Big Brother

8 11 2010

I imagine that there are a lot of people who think the title of this post refers to a relentlessly lame TV program. Everyone else should be aware of its more sinister meaning from George Orwell’s 1984. Big Brother was the manifestation of the omnipresent and despotic government in the novel, who was watching you … forever. We’re a few decades late, but the fine folks at the Pennsylvania Office of Homey Scrutiny Homeland Security (OHS) are doing their best to make Orwell’s dystopian imaginary world become a real-life nightmare.

It seems that the OHS in Pennsylvania contracted a local company to gather intelligence on potential terrorists. Problems arose when it turned out that the definition of “potential terrorist” was amazingly broad. For example, anyone participating in a political protest could be investigated because the protests might cause disruptions for businesses. Oddly enough, this same contractor provided intelligence-gathering services for several large companies across the country. This is probably how that exceedingly loose definition of a terrorist event came to be.

Worse still, these supposed “terrorists” were identified as such to local law enforcement agencies throughout Pennsylvania- and presumably also to those companies who made up the bulk of this contractor’s customers. For the alleged crime of protesting for or against gay rights (one example of the so-called “terrorist” activities tracked during this domestic surveillance program), a citizen could be denied employment at one of the large corporations receiving these intelligence services. Yes, Virginia. Participating in a peaceful, legal protest (the protection of which is guaranteed by the First Amendment to the US Constitution) could result in getting put on a terrorist watch list. Remember when top law enforcement and government officials kept telling us, “If you’ve done nothing wrong, you have nothing to fear“? It turns out they were lying. Who woulda thunk it? Aside from anybody with an IQ above room temperature, that is.

As soon as the story broke in a local paper, the outgoing Governor of Pennsylvania immediately canceled the project and ordered that the contract not be renewed. Fear not, fans of authoritarian imposition into people’s lives. The incoming Governor is on your side. He’s the lovely person who- in his capacity as Pennsylvania Attorney General– decided to use the power of the State to force Twitter to identify account-holders who were critical of him.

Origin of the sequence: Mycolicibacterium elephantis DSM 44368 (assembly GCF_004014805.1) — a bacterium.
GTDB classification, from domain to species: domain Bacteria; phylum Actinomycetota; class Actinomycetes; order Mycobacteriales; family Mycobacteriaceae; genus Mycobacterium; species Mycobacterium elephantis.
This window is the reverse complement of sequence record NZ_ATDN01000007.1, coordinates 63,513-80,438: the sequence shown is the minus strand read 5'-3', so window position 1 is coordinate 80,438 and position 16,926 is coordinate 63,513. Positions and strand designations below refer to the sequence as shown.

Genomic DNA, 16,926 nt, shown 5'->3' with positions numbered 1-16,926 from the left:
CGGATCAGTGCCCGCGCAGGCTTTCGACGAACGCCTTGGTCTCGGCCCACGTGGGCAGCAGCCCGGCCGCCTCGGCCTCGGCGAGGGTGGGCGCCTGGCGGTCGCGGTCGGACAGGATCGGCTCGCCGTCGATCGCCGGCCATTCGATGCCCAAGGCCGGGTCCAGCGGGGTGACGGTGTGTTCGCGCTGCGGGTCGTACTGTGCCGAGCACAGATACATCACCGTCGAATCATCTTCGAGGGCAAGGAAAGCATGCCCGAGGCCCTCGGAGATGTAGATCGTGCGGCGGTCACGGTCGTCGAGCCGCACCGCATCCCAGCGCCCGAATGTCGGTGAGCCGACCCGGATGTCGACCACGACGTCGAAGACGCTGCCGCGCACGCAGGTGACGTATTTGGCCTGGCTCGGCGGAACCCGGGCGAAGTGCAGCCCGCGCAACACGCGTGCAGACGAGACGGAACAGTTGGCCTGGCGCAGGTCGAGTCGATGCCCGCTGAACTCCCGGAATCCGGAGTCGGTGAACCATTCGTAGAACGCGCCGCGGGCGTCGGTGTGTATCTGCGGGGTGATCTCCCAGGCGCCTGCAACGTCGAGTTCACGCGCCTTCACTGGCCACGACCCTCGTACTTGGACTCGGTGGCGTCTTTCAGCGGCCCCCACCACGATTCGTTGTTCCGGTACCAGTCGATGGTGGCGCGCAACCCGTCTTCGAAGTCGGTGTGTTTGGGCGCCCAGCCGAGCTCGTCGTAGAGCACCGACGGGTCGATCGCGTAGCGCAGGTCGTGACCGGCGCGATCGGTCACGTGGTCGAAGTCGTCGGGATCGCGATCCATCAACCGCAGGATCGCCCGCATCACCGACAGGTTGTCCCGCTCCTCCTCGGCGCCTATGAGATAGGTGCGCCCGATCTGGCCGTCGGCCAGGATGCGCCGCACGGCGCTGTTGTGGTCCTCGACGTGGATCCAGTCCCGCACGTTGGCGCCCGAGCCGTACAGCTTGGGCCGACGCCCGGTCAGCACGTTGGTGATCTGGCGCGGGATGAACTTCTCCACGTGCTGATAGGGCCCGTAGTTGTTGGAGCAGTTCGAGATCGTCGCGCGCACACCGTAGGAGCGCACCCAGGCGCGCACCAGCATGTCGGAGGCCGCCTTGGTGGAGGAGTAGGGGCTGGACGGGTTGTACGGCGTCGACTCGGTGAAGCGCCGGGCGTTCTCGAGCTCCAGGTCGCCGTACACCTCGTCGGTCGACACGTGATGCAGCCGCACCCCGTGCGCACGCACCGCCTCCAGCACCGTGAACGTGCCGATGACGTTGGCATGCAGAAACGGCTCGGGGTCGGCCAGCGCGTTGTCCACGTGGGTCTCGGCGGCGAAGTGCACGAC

There is no justification under our laws for this sort of wide-ranging surveillance of US citizens. Exercising one’s right to peacefully protest or criticize political figures does not a terrorist make. Our freedoms are guaranteed by the US Constitution and the Amendments thereto. Fear of just this sort of Byzantine abuse of power is why those guarantees are in the Constitution. With all that, why are our elected officials (and the lackeys they appoint to positions of authority) think they can get away with these illegal and un-Constitutional actions?

Because you told them so. You continued to vote for these creatures despite their intrusions into the private lives of your fellow Americans. When these pompous slimewads screeched and squawked about how “turrists are gonna gitcha“, you willingly acceded to their demands for more power and less supervision. You obligingly trembled in fear whenever the magic words were spoken- terrorist, homosexual, immigrant, communist, socialist, liberal, Mexican, etc., and eagerly offered up your precious freedoms in exchange for imaginary security and safety. Even more, you berated and belittled those who warned against giving more power to the government. To their discredit, the people who loudly and passionately proclaim their mistrust of any government organization as part of their political philosophy were the loudest and shrillest voices calling for sacrificing our precious liberties in the vain hope of safety.

We, the People, are supposed to be better than this. We are supposed to be a shining beacon of liberty and independence for the rest of the world to emulate. Instead, we are emulating the worst excesses of our enemies. Our elected officials- the people you voted into office- are willfully complicit in this collective raping of American liberty, and people are cheering them on as they do so.

Some would say, “I didn’t vote, so you can’t blame this on me!” Bullshit. Roughly 40% of the registered voters in this country voted in the last election. Those who did not vote- despite being registered- outnumbered those who did. This means that a vocal minority was permitted to shape the incoming government for at least the next two years. “If you choose not to decide, you still have made a choice“. By choosing not to vote, you allowed the whackjobs at the fringes of political discourse to dictate the nature and direction of that discourse. And now, we all have to live with the political consequences of your laziness. You must be so proud.

Current status: Disgusted

Current music: I Want You To Want Me by Cheap Trick